HF3 – Statute-of-Repose Moves Forward, But Battle Looms Ahead
A big thanks goes out to HBAI President Tim Ruth, HBAI Legislative Chair Glenn Siders, DM Construction Law Attorney Brad Beaman, Seth Molton of Classic Builders (Ankeny), McAninch VP Edward Origer, and DM HBA Executive Officer Dan Knoup for joining HBAI Executive Officer and Lobbyist Jay Iverson at a Judicial Committee sub-committee meeting Tuesday at the Capitol.
We have an uphill battle to fight – many legislators would like to remove residential from the language. Our contingency, along with Master Builders of Iowa, ABC, and other like-minded groups presented ourselves very well. The Iowa Bar Association and other consumer protection groups spoke against it completely. When the dust settled, they moved it forward. We will be reaching out to a few of you in key problem district areas. Please pay attention to any future calls to action or beneficial information. This is our number one priority.
A special shout out to the bill’s sponsor, Representative Kevin Koester of Ankeny. He is dedicated to not only retaining the residential portion, but keeping the eight year time frame as well. There have been hints at a potential reduction down to 12 years, which isn’t much different for insurance companies who do not want to service our state. If reduced to eight years, we estimate that your insurance premiums could be reduced 20% due to the reduced risk and the competitive marketplace.
Single Family Starts
In 2015, single-family starts totaled 713,000 and in 2016, 783,000, up 9.8%. Remaining housing starts fell from 395,000 to 385,000. Overall, starts rose from 1.108 million to 1.168 million. Multifamily has recovered, but single-family starts remain at recessionary lows 7.5 years into a recovery! Worse, labor and lots are in short supply and home prices and rates continue rising. Given these headwinds, single-family activity rises at most 8% in 2017. Elliot F. Eisenberg, Ph.D.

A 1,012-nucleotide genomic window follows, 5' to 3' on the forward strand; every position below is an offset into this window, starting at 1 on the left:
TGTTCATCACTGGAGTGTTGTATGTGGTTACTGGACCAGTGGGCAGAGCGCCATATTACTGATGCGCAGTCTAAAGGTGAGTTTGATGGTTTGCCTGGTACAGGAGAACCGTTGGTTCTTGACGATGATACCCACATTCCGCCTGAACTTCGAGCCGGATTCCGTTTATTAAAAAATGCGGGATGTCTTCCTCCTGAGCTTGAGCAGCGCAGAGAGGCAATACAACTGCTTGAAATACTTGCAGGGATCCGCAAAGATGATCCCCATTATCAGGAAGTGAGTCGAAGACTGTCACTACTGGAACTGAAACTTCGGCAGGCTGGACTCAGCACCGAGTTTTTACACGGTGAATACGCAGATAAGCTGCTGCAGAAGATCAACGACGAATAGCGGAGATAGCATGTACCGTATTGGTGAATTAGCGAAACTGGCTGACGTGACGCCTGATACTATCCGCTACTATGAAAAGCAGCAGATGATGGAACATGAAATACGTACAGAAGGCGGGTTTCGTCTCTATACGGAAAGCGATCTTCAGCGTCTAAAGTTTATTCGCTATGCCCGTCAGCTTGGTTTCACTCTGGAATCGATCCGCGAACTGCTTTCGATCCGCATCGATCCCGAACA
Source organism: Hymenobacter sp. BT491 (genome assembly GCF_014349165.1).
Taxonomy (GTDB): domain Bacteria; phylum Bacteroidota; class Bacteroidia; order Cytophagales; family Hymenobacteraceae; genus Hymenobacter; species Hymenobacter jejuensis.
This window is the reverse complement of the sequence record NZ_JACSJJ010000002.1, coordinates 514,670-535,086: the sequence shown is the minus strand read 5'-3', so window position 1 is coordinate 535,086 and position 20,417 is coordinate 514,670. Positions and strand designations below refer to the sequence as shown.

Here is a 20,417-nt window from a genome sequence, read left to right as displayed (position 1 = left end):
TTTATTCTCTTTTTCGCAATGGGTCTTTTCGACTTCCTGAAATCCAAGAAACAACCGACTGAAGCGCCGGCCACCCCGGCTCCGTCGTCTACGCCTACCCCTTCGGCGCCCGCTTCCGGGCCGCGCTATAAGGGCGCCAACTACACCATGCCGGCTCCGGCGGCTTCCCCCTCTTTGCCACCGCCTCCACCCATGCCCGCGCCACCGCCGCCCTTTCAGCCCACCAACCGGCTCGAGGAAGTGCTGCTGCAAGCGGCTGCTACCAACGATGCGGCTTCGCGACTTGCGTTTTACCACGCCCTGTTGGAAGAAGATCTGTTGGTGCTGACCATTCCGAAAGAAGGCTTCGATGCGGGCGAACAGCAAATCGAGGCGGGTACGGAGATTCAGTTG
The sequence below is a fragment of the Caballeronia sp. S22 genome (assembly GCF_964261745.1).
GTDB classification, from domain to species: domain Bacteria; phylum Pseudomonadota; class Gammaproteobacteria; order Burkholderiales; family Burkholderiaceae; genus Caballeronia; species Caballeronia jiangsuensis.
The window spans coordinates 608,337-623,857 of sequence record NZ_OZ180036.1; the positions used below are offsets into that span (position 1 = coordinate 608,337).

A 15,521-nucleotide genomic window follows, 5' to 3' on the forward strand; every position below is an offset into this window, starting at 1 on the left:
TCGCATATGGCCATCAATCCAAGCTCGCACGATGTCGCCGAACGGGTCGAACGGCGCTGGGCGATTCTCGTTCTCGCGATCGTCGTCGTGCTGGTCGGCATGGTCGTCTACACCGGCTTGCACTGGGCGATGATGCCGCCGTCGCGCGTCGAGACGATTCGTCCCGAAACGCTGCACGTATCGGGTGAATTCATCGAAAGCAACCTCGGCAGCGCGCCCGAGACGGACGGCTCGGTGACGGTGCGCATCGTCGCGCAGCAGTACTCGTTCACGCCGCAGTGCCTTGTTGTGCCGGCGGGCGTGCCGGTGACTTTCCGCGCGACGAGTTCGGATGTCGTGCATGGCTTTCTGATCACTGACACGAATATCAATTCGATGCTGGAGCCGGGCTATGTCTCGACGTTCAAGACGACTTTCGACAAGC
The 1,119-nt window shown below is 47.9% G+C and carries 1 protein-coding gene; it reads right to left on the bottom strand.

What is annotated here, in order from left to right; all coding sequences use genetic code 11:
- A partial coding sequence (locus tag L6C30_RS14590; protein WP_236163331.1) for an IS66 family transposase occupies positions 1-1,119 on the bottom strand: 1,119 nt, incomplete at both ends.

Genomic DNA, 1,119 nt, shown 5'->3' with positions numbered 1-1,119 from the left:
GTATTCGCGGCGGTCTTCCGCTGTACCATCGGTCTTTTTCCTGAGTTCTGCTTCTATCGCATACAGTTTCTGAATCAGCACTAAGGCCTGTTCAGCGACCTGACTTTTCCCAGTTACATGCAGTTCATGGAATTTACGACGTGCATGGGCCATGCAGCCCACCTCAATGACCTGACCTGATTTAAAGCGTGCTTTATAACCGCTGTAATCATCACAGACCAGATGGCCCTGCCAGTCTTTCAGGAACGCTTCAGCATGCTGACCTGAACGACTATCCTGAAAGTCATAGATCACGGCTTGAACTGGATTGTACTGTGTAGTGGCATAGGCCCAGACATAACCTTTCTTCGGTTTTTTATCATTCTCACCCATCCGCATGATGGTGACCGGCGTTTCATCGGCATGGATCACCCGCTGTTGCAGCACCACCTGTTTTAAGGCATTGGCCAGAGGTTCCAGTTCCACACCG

Quad Cities Builders & Remodelers Gathering
HBAI President Tim Ruth (speaking in top photo), NAHB Field Representative Alex Martindale, and HBAI Executive Officer Jay Iverson had a great time last Friday at the Quad Cities Builders and Remodelers Holiday party. HBAI First Vice President Scott Webster (far right in center photo) was named the Builder of the Year, dual member (QCBR and Iowa City HBA) Dan Marine was sworn in as president, and member extraordinaire Frank Ehrecke received the “Lifetime Achievement Award for Meritorious Achievements & Contributions to the Homebuilding Industry.” There were many more accolades too – overall it was an excellent event.
A Giant Concrete Printer
You may have seen this before, but check out this video. The designer and builder was recently in the news for building children’s castles in backyards with this concrete printer. He’s been building hotel cabanas in the Philippines too. It’s hard to tell what this technology will be like in the near future for our industry – it’s already exploded in the automotive and manufacturing arenas.
Top Challenge for Builders is Labor Cost/Availability
The monthly NAHB/Wells Fargo Housing Market Index includes a set of “special” questions on a topic of current interest to the housing industry. In December 2016, the special questions asked builders about the problems they faced in 2016 and expect to face in 2017.
Topping the list of problems builders faced in 2016 and expect to face in 2017 is the Cost/Availability of Labor, a significant issue for 78% of builders in 2016 and one that has significantly grown in importance since 2011. That year, 13% of builders rated labor as a significant problem, followed by 30% in 2012, 53% in 2013, 61% in 2014 and 71% in 2015.
The second most significant problem in 2016 was Cost/Availability of Developed Lots-cited by 60% of builders. In 2011, the Cost/Availability of Lots was rated significant by 21% of builders who responded to the survey. That share increased to 34% in 2012, 46% in 2013, 55% in 2014 and again to 58% in 2015. Both the availability of labor and lots highlight the expected constraints of a recovering housing market.
Impact/Hook-up/Inspection or other Fees was a significant problem for 60% of builders in 2016. In 2013, it was a problem for 46% of builders, 52% in 2014, and 53% in 2015 and is expected to be an issue by 61% in 2017. Federal Environmental Regulations and Policies was a significant problem for 58% of builders in 2016. In 2013, this was rated a significant problem by 46% of builders, 53% in 2014 and then 55% in 2015.
Building material prices was a significant problem for 48% of builders in 2016 and expected to increase to 60% in 2017. In fact, this issue experienced the largest difference between builders noting it was an issue in 2016 and builder expectations of it as a challenge in 2017. Other issues builders expect to become more significant problems in 2017: labor, lots, and rising interest rates.